SEC sued Goldman Sachs to break an impasse

By Zachary A. Goldfarb and Tomoeh Murakami Tse
Washington Post Staff Writer
Tuesday, April 20, 2010

For months, Goldman Sachs and the Securities and Exchange Commission had been involved in secret talks over allegations that the Wall Street bank defrauded customers in selling them investments designed to fail.

Then, after a crucial meeting last month between lawyers for Goldman and the SEC, the agency came to a fork in the road. Even after SEC lawyers had told Goldman in writing they were prepared to file a federal suit, the firm gave no ground, declining to ask for a settlement, according to three people familiar with the case. The agency could prolong negotiations in hopes of reaching a deal Goldman would accept, as the SEC had often done in previous cases, or take the bank to court.

Endorsing the recommendation of investigators, the SEC's five-member commission voted 3 to 2 to proceed with the civil suit, taking a high-stakes gamble that pits Wall Street's top regulator against its most storied bank. The case, filed Friday,

has provoked a counteroffensive from Goldman, which says it was blindsided by the suit. Goldman's defenders are suggesting that the suit may have been designed to help make the case for the Obama administration's push this month for legislation to overhaul financial regulation.

SEC officials say that they told Goldman last summer the agency would probably bring action, and that the bank did not show any contrition. At the same time, they say they wanted to use the Goldman case to make a broader statement about the agency's renewed intention of holding prominent financial firms accountable for misconduct.

Neither SEC officials nor Goldman executives would discuss the internal dynamics of the case on the record. But people in both camps were preparing Monday for an epic court battle that could offer a chance for both sides to restore their reputations after they were sullied during the financial crisis.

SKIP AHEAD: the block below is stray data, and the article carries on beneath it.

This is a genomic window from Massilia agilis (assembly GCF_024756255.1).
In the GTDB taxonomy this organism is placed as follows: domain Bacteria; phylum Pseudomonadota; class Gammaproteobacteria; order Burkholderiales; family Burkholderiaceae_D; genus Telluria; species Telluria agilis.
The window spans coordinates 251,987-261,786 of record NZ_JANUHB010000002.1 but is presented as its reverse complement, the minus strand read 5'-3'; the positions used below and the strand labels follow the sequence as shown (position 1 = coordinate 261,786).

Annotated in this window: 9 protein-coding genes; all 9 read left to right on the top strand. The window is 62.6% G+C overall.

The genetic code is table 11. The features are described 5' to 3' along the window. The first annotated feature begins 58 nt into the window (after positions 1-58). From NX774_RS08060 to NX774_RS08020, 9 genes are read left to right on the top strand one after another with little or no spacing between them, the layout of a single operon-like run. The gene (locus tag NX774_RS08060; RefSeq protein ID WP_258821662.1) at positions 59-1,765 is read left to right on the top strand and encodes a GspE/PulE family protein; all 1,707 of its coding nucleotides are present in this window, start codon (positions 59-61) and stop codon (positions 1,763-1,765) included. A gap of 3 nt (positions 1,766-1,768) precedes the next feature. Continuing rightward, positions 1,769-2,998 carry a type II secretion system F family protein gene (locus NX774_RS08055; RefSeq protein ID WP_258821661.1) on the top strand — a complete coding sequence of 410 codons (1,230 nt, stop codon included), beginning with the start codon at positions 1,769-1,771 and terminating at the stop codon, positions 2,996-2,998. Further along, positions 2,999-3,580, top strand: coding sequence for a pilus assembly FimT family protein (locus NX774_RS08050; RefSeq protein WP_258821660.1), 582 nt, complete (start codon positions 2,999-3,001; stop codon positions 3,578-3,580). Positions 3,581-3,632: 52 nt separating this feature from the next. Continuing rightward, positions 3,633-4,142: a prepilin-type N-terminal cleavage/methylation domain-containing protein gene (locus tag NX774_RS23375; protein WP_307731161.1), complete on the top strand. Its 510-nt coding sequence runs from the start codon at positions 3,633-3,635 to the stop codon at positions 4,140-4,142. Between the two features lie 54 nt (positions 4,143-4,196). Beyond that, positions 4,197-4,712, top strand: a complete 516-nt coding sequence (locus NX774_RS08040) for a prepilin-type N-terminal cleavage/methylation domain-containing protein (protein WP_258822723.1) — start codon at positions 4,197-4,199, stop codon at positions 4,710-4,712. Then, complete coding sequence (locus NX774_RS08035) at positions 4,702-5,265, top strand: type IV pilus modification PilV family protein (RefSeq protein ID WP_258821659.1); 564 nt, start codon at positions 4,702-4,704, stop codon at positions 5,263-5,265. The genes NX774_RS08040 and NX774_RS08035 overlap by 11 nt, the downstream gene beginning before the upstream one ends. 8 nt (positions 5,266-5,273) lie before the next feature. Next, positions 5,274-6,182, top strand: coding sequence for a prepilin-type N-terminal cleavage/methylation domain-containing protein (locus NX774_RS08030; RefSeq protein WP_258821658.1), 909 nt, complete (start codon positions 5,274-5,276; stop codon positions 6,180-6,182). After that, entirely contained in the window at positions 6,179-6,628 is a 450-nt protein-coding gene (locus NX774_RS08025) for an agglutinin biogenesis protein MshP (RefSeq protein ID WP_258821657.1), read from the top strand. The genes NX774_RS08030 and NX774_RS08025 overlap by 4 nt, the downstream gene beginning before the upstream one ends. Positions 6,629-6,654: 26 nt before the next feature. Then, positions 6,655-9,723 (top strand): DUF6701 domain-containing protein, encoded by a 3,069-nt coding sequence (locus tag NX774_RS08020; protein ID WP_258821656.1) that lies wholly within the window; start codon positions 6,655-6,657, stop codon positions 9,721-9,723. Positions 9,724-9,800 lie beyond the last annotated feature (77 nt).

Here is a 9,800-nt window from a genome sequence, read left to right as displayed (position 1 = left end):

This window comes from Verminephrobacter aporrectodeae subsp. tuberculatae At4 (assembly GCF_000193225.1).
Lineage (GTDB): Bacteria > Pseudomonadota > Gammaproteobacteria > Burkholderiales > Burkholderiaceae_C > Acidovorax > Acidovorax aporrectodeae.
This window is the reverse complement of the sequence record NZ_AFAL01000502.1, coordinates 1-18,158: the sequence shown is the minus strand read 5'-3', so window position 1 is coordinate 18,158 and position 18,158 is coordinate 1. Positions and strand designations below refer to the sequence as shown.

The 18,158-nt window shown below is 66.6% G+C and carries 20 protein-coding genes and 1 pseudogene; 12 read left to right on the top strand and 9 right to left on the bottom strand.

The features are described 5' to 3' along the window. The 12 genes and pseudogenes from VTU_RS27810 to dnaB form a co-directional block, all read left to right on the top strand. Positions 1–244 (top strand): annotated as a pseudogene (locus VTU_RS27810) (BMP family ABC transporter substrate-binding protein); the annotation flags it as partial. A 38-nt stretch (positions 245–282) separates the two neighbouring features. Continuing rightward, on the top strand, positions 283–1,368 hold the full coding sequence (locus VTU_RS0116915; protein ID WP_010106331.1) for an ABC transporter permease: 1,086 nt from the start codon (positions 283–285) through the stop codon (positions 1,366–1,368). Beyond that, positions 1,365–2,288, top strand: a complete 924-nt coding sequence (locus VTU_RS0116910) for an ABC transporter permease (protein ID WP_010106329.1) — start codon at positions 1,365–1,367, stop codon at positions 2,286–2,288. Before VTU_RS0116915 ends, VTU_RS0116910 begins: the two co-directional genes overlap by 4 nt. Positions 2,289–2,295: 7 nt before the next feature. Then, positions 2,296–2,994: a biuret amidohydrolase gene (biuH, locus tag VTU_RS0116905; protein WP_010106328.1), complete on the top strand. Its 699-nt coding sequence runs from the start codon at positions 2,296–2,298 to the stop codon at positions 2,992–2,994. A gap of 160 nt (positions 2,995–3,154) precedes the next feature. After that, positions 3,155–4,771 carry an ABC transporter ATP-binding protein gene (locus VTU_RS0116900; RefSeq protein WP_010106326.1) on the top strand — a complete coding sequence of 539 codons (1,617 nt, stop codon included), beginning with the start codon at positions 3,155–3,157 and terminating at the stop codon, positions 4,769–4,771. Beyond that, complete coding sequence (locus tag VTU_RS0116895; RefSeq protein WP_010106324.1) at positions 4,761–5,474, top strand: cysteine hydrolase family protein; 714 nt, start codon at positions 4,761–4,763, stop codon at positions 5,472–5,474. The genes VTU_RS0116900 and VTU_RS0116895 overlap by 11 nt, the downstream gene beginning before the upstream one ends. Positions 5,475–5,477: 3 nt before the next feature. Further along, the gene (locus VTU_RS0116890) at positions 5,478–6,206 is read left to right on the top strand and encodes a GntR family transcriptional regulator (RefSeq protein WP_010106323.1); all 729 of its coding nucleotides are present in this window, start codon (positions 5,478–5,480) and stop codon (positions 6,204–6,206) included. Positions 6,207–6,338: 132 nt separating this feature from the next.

Victory for the SEC, Wall Street's top regulator, would help restore credibility after it was sharply criticized for not aggressively enforcing securities laws. Victory for Goldman could help the firm answer critics who allege it epitomized the excesses that led the financial sector into its worst crisis in decades.

On Monday, the case reverberated around the world. Financial regulators in London and Germany said they would open investigations to see if Goldman's sale of mortgage securities broke local laws.

Goldman's domestic legal troubles could be compounded abroad as foreign regulators open probes into the investment. London's Financial Services Authority and Germany's BaFin regulatory agency said Monday that they were coordinating with the SEC. The Royal Bank of Scotland lost an estimated $850 million and the Duesseldorf-based IKB Deutsche-Industriebank lost more than $100 million on mortgage-related securities set up by Goldman. [Story, A7.]

The SEC's suit centers on a development central to the financial crisis: the creation of exotic investments that allowed firms to bet on the direction of the housing market.

The suit asserts that Goldman defrauded investors when it sold them a subprime-mortgage investment in 2007 that was secretly designed to lose value. The agency alleges that Goldman created and marketed the investment without telling its clients that Paulson & Co., a prominent hedge fund, had helped the bank assemble the investment while at the same time was placing bets that it would lose value. The bank received $15 million from Paulson & Co. for its services.

Goldman has denied the allegations, releasing three statements since Friday rebutting the SEC's points.

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